He’s hardly alone in being drawn to the comely ballerina, which complicates our understanding of the film’s point of view. Teté’s teenage rival, Miguel, is nearly sick with longing from the moment he encounters Estrellita and begins to sing to her with a voice that should earn him a gig fronting the Gipsy Kings. There’s nothing ironic or misleading about his pain. Meanwhile, Estrellita’s husband Maurice is given all the hallmarks of parody: despite looking like a grizzled and silver-maned biker, Maurice’s talent is as a modern-day successor to Le Petomane, and Estrellita makes love to him on their trailer waterbed and collects his tears in a jar while he makes her eat a baguette which he wields in place of his manhood. He’s ridiculous even as he cuts a dashing figure, but again we don’t doubt what we see. If we can take Miguel and Maurice at face value, who’s to say that Teté isn’t exactly what he presents to us?

So let us now turn to the object of all their affections. Mathilda May has already distinguished herself in these hallowed halls as a beautiful actress who is willing to put her full and uncovered beauty on display, and that reputation is certainly burnished here. If we are to believe Teté, she is ready and willing to provide him with access to a veritable firehose of milk from her bared breast. Luna’s camera is as in love with Estrellita’s chest as most of the male characters. But this objectification becomes extremely awkward in the face of Estrellita’s increasing discomfort. She dotes on her husband, and he responds with jealousy and resentment. She shows her unease with Miguel’s repeated declarations of love, but loses agency in the face of his increasing threats of self-harm. And we never even get to see what would logically be her concerns with Teté’s blunt and inappropriate requests. (For Teté, none of this appears to be sexual, but it surely is for her.) For the princess at the heart of this fairy tale, there’s a worrisome ignorance of her needs and fears. La Teta y La Luna is obsessed with Estrellita’s chest, but not much with the heart that beats underneath.

The film wraps up with a happy ending for everyone, most significantly for Teté, who gets to feed from both Estrellita and his own mother, a conclusion that bears no resemblance to anything approaching reality. The tone throughout is bright and charming, but it’s a strange and selfish lesson this tale delivers: “Persist and you’ll get what you want, fellas.” It’s a tale as old as time, but maybe it’s time for a rethink.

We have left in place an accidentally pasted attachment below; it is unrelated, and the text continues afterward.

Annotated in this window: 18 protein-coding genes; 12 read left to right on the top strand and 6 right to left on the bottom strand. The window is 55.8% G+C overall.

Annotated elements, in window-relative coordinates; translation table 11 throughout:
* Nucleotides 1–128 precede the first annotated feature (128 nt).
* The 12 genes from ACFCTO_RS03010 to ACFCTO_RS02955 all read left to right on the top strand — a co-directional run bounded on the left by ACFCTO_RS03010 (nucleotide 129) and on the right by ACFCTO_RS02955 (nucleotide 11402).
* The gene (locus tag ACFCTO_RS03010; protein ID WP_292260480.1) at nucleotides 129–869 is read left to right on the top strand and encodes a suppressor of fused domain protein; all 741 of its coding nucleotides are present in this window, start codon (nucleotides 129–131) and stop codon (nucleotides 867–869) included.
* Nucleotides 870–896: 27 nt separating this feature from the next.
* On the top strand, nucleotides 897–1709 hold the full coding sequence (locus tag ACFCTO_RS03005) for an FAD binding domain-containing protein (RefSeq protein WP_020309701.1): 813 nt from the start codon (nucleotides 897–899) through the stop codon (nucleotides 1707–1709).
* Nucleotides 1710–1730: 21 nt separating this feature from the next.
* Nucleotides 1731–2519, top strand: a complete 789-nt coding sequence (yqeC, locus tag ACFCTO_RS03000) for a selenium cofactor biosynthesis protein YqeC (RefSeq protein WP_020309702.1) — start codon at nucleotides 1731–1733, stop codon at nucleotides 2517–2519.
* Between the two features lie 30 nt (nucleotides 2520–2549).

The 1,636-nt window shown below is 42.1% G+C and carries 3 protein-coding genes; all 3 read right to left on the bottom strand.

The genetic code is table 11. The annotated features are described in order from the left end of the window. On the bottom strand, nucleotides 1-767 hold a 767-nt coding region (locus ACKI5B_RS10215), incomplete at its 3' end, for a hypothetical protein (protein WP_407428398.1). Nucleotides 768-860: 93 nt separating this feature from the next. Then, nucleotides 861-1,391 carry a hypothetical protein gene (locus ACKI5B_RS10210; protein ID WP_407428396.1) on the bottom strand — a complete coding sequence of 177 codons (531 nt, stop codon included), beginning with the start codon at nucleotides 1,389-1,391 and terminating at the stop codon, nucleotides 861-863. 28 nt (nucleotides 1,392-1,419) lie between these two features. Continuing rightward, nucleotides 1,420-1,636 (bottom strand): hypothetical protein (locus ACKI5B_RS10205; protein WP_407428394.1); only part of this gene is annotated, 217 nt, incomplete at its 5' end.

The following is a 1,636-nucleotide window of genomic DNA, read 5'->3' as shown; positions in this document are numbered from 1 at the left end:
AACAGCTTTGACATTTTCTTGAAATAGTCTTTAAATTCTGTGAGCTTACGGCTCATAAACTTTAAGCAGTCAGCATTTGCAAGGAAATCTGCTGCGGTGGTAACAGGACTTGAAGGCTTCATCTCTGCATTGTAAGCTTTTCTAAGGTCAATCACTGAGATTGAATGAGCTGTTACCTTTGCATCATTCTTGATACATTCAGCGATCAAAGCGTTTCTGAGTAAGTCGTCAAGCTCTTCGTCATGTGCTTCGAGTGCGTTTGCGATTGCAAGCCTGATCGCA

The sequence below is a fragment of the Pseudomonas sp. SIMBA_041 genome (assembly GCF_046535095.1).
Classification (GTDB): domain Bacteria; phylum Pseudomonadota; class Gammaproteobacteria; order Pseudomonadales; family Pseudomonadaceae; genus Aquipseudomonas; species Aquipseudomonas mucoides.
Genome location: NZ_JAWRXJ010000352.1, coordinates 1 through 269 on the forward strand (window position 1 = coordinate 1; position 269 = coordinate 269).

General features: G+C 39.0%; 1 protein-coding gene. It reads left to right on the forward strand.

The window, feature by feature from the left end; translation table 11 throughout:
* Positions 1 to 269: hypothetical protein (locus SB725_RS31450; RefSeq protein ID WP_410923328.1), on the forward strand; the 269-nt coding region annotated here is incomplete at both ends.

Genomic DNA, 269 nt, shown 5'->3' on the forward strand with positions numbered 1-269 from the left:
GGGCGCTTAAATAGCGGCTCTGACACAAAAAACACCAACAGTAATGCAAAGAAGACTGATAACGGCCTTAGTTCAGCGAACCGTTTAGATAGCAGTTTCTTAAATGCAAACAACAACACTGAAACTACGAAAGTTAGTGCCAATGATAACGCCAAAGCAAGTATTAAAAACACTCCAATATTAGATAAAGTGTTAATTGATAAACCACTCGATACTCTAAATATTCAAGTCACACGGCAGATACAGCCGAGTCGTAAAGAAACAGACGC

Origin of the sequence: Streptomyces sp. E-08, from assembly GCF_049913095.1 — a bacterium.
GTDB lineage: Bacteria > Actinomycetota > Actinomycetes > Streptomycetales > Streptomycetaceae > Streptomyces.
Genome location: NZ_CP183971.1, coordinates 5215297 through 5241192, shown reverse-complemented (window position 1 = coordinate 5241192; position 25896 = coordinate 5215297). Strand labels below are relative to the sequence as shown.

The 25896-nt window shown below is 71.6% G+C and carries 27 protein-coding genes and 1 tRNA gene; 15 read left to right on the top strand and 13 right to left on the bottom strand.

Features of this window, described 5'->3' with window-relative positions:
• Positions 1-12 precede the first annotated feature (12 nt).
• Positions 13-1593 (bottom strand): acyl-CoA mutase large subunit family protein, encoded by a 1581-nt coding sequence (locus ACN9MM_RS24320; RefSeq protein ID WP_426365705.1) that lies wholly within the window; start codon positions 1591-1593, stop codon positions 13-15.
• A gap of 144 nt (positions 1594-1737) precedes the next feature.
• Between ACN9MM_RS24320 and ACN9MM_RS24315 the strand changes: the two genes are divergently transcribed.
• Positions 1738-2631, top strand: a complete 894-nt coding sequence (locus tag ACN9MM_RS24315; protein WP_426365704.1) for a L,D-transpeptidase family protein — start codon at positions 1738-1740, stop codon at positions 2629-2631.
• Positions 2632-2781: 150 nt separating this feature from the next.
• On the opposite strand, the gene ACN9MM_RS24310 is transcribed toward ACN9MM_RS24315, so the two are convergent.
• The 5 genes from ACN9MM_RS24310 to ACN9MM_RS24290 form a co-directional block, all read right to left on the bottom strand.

“Completely perverted, totally surreal, but irresistibly charming.”– Henrik Sylow, DVD Beaver (DVD)\

(This movie was nominated for review by Wormhead, who called it “a surrealistic spanish/french film by Bigas Luna.” Suggest a weird movie of your own here.)



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DIRECTED BY: Guðmundur Arnar Guðmundsson

FEATURING: Birgir Dagur Bjarkason, Áskell Einar Pálmason, Viktor Benóný Benediktsson, Anita Briem, Snorri Rafn Frímannsson

PLOT: A pack of violent misfits take a bullied boy into their gang on the rough streets of Reykjavik.

Still from Beautiful Beings (2022)

COMMENTS: When you grow old and think back on your childhood bullies, you realize that they were bullied themselves, most likely by their own parents or siblings. The hate and scorn was nothing personal; they were only transferring their own pain onto someone conveniently weaker than them. Of course, that idea never crosses your mind when you’re a victim of bullying, and wouldn’t comfort you if it did. Because the foursome in Beautiful Beings are, for the most part, both bullies and victims, we can sympathize with them and forgive them as they indulge in childish cruelties.

Iceland consistently ranks in the top ten in the World Happiness Report, but even paradise has an underclass. Violence is ever-present in the lives of these working-class children from broken families. The film begins by following the misadventures of pimply 14-year old Balli, much-abused by his peers and living with neglectful single mom in a what his friend calls “a bum house.” But the story soon changes focus to Addi, who has a modestly better life. He’s a member of a three-member gang under the erratic but benevolent leadership of Konni, nicknamed “the Animal” due to his fighting prowess and uncontrolled ferocity. Although he’s also from a single parent home, Addi’s mother is caring and stable, if a little embarrassing in her devotion to mystical rituals, yoga, and dream-interpretation. After Balli is beaten so badly he makes a local hand-wringing news broadcast about teen violence, Addi’s empathy is slowly and slyly roused. He convinces the others to let Balli into their clique—helped by the fact that they can use Balli’s half-abandoned home as a club house when the boy’s mother is away for days on end. The others gradually come to accept Balli, but their individual troubles start to pile up, all brought to a boil by the reappearances of absent (and unwanted) family members.